Gustavo Cerati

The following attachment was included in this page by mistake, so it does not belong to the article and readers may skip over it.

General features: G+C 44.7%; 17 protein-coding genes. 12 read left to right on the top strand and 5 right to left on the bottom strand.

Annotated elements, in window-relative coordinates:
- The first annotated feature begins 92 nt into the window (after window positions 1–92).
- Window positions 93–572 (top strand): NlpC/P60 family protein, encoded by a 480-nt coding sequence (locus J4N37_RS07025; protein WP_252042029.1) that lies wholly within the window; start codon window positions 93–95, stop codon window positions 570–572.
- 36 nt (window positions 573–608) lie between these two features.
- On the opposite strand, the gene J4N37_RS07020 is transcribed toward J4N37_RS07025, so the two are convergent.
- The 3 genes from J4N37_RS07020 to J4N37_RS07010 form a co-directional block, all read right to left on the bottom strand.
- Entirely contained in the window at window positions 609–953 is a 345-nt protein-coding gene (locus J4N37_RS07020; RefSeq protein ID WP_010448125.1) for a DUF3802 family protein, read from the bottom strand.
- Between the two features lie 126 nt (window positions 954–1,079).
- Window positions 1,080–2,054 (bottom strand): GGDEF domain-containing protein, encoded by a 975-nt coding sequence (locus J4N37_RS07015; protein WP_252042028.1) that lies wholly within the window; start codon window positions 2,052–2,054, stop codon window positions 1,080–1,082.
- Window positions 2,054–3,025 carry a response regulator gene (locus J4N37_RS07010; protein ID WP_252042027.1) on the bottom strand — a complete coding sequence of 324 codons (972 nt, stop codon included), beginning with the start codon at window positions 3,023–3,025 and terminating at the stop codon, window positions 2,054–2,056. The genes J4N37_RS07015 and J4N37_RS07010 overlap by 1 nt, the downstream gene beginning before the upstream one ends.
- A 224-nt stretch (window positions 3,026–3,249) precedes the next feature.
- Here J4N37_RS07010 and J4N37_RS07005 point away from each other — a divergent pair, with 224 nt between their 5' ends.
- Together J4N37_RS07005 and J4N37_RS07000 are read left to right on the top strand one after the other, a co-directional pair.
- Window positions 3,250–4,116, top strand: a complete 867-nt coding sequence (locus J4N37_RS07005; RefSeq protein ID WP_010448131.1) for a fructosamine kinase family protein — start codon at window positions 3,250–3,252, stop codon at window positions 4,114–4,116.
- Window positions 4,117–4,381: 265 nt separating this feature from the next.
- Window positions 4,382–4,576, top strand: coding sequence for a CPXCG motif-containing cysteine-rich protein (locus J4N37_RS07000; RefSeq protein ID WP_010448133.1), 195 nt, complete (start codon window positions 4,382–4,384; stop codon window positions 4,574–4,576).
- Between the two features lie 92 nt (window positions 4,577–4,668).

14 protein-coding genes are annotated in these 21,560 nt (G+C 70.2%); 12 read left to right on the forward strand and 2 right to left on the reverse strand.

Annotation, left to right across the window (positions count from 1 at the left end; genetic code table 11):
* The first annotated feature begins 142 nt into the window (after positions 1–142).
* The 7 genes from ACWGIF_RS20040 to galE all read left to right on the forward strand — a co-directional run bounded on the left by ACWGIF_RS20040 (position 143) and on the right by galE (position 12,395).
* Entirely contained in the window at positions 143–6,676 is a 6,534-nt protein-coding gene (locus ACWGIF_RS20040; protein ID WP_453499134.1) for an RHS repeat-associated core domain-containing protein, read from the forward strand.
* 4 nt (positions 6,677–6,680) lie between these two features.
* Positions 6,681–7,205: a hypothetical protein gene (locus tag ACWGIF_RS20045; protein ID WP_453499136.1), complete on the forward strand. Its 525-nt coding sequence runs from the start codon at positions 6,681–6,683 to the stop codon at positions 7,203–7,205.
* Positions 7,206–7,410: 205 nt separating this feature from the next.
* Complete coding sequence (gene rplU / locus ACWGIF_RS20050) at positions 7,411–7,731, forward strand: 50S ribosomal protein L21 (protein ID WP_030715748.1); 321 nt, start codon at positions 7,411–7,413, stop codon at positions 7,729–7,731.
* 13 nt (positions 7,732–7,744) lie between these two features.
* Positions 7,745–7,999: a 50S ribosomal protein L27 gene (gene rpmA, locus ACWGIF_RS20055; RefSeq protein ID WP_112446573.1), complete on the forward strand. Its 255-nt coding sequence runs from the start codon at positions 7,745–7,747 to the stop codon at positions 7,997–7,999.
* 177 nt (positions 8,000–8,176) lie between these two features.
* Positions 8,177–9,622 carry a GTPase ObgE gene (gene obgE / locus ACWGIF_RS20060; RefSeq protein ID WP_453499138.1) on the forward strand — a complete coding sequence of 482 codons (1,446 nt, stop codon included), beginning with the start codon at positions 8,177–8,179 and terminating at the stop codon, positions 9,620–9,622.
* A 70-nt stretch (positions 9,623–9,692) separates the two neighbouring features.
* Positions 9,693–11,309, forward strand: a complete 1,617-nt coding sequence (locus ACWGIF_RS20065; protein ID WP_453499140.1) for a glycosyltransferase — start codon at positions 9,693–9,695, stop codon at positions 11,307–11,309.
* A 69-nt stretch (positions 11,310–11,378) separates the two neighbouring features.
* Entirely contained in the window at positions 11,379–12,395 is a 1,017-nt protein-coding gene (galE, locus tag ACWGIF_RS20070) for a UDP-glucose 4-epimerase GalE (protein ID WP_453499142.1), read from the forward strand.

Nine years ago, Gustavo Cerati was preparing to leave the Argentine pop-rock band that put his name among the more influential singer-songwriters to come out of Latin America — ever. Curiously enough, though the market in the region hasn't quite found the proper substitute for the sense of controlled adventure and good taste the trio Soda Stereo was bringing to the table between the mid-Eighties and the mid-Nineties, Cerati is now channeling all the sounds he avoided when recording his solo albums in 1999 and 2002. It is difficult to predict if the new songs Cerati will be playing in Miami will open a door to the temptation of a massive tenth-anniversary reunion tour that could eventually spread across North America in 2007, as it happened when his band waved goodbye with a stadium-size farewell tour back in 1997. The thirteen new songs included on Ahí Vamo are so reminiscent of Soda Stereo's sound and structure — which is the Police meets the Beatles, with darkly romantic Spanish lyrics invariably well sung by Cerati's smooth and melancholic trademark voice — that they can also be interpreted as a warning sign for the many fans still waiting for a reunion. He has been playing these songs live — including "Adios," the one where he shares writing credits with his twelve-year-old son, Benito — and collecting rave reviews in South America and Mexico. Most likely he will get the same kind of reaction in Miami, with or without promising Soda Stereo's comeback.


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